abstract = "Background: Intra-abdominal adhesions and abscesses cause significant morbidity and mortality. The formation of fibrin in the abdominal cavity is a common pathophysiological pathway for both. The aim of this review was to investigate the pathophysiology of intra-abdominal adhesions and abscesses, and to explore the possible sites of action of hyaluronan. Methods: Data were reviewed from the literature using the Medline database. Results: Both surgery and peritonitis disturb the equilibrium between coagulation and fibrinolysis in the abdominal cavity in favour of the coagulation system. Hyaluronan-based agents reduce adhesion formation after surgery. Moreover, hyaluronan solution reduces abscess formation in experimental peritonitis. Possible mechanisms of action include mechanical separation of wound surfaces, improvement of peritoneal healing, modulation of the inflammatory response and enhanced fibrinolysis. Conclusion: Diminished fibrin degradation is a common pathway for the formation of adhesions and abscesses. The potential of hyaluronan-based agents to reduce intra-abdominal adhesions and abscesses in abdominal surgery and sepsis is a promising new concept. Elucidating the mechanisms involved and the clinical application of hyaluronan in peritonitis are challenges for future research.",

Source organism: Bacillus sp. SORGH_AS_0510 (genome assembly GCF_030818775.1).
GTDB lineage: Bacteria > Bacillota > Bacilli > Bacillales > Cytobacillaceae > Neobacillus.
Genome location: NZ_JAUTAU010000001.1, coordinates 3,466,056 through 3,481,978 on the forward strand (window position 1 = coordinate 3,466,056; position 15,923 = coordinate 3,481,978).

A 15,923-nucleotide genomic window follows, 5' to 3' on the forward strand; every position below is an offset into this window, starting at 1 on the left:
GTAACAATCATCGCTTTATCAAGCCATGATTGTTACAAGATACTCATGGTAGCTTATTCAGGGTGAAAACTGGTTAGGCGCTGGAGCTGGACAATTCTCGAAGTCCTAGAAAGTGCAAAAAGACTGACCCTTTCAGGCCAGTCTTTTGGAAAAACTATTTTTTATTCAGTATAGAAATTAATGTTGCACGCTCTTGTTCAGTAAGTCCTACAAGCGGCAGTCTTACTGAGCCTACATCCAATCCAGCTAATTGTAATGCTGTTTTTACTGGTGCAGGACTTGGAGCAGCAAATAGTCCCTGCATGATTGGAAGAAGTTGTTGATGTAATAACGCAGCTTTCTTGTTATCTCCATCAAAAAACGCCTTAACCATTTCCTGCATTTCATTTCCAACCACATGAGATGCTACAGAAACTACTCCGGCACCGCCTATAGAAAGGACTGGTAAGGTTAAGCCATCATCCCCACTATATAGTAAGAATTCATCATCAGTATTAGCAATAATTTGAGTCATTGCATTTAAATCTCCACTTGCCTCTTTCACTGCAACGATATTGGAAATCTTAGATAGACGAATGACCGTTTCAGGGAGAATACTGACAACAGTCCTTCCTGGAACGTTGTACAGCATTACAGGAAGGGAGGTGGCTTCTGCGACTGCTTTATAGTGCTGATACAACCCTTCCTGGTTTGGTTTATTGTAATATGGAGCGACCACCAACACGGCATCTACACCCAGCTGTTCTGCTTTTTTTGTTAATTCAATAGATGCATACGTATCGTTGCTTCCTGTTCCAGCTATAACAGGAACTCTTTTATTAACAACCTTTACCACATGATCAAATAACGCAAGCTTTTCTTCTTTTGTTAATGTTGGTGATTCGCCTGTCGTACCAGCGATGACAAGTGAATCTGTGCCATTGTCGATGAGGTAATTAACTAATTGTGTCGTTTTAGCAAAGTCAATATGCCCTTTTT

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Pathophysiology of intra-abdominal adhesion and abscess formation, and the effect of hyaluronan. / Reijnen, M. M.P.J.; Bleichrodt, R. P.; Van Goor, H.

In: British journal of surgery, Vol. 90, No. 5, 01.05.2003, p. 533-541.

Research output: Contribution to journalReview articleAcademicpeer-review

TY - JOUR

T1 - Pathophysiology of intra-abdominal adhesion and abscess formation, and the effect of hyaluronan

AU - Reijnen, M. M.P.J.

AU - Bleichrodt, R. P.

AU - Van Goor, H.

PY - 2003/5/1